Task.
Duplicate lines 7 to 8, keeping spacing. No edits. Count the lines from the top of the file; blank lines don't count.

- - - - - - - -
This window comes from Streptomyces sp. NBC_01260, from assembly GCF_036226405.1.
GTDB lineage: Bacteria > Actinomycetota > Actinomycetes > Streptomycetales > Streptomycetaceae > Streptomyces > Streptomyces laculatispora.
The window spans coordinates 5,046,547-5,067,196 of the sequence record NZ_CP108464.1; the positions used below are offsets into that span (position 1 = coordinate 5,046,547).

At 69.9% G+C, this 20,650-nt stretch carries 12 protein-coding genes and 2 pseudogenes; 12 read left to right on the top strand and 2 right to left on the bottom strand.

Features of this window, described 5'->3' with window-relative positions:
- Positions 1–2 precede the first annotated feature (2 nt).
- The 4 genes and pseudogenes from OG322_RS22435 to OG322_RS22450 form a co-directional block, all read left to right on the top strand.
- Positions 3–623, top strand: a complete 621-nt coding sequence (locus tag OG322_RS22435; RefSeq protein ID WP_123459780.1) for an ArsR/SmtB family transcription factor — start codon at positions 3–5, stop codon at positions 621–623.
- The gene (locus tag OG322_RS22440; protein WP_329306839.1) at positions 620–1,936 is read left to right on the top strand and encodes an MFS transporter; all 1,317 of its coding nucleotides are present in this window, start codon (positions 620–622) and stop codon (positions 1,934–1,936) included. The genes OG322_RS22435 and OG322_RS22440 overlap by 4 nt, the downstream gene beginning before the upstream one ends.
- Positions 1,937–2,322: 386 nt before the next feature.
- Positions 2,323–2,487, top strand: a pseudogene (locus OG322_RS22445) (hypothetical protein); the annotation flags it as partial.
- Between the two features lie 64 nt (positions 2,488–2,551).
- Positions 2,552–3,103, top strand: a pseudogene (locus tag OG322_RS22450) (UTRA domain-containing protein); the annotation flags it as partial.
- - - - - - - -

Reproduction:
- The 4 genes and pseudogenes from OG322_RS22435 to OG322_RS22450 form a co-directional block, all read left to right on the top strand.
- Positions 3–623, top strand: a complete 621-nt coding sequence (locus tag OG322_RS22435; RefSeq protein ID WP_123459780.1) for an ArsR/SmtB family transcription factor — start codon at positions 3–5, stop codon at positions 621–623.